During last week’s scichat (#scichat) on Twitter, I mentioned, “play with a purpose.” Play with a purpose is a saying that I often use with students. It means checking out something new in a systematic way; having fun in an organized fashion; discovery with a goal.
Play with a purpose activities are opportunities for students to discover and explore something that you hope will inspire inquiry. It is a way to guide inquiry while still doing open-ended inquiry. It is also a good way to assess inquiry skills.
The idea of play with a purpose is that you give students something – an object, a set of chemicals, an organism, a system – and ask them to see what they can find out about it. I usually ask them to record their findings in a t-chart of observations vs. questions. Of course, you must clearly identify any safety hazards prior to this activity.
After play with a purpose, students should have a lot of questions and thoughts generated that they can use to create a scientific question that they want to answer.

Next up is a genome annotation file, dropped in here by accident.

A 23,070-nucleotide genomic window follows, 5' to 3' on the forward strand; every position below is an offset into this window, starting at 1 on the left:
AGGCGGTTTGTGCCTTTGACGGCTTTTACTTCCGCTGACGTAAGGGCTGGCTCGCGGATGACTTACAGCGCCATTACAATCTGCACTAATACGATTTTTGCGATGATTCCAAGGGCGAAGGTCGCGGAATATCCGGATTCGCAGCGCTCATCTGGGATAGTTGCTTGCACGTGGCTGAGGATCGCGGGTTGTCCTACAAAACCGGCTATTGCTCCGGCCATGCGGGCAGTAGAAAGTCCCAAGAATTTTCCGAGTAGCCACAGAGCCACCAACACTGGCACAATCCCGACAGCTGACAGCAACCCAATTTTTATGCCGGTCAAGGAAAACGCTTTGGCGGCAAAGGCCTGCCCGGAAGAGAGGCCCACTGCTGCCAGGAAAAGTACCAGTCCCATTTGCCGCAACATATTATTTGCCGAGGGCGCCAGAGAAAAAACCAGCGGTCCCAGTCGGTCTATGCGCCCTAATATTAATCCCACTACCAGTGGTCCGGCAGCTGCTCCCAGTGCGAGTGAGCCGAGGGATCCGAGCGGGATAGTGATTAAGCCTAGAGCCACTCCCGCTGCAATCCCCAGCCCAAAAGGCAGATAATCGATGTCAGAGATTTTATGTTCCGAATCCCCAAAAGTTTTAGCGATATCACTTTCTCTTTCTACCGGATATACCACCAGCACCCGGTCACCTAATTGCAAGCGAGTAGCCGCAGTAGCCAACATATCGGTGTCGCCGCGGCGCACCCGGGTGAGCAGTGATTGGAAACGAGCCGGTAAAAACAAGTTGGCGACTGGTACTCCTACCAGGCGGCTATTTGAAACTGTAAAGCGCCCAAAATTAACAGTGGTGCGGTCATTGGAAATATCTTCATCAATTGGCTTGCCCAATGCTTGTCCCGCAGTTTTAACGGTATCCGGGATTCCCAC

Some examples of play with a purpose activities I’ve done with students:
- combine cornstarch with water and see what happens [fluid dynamics, macromolecules, polymers, non-Newtonian fluids]
- observe stoneflies (they do pushups when the dissolved oxygen level in their water gets low) [homeostasis, gas exchange, physiology, respiration, etc.]
- mix Alka-Seltzer with water in a closed film canister and observe the resulting explosion [reaction kinetics, acid/ base chemistry]
- make whirligigs [gravity, aerodynamics]
- vinegar and baking soda [acid/ base chemistry, gas production, reaction kinetics, etc.]
- dilute HCl and various materials [metals, wood, plastics, etc.]
- bromothymol blue, calcium chloride, and baking soda [endothermic/ exothermic reactions, reaction kinetics, etc.]
Let’s pick one and see where it goes, shall we?
Prior to an inquiry investigation into the effects of different parameters on reaction rates, I have students play with alka seltzer and film canisters. I demonstrate one and require all to wear safety goggles. I then give them the materials and step back and observe. I answer no questions, except those related to safety. They play with the stuff, manipulating variables haphazardly to see what happens. They jot down observations and questions. After a period of this, they are ready to generate a scientific question and design experiments.
The learning target that is posted on the board during these activities: “I can play with a purpose”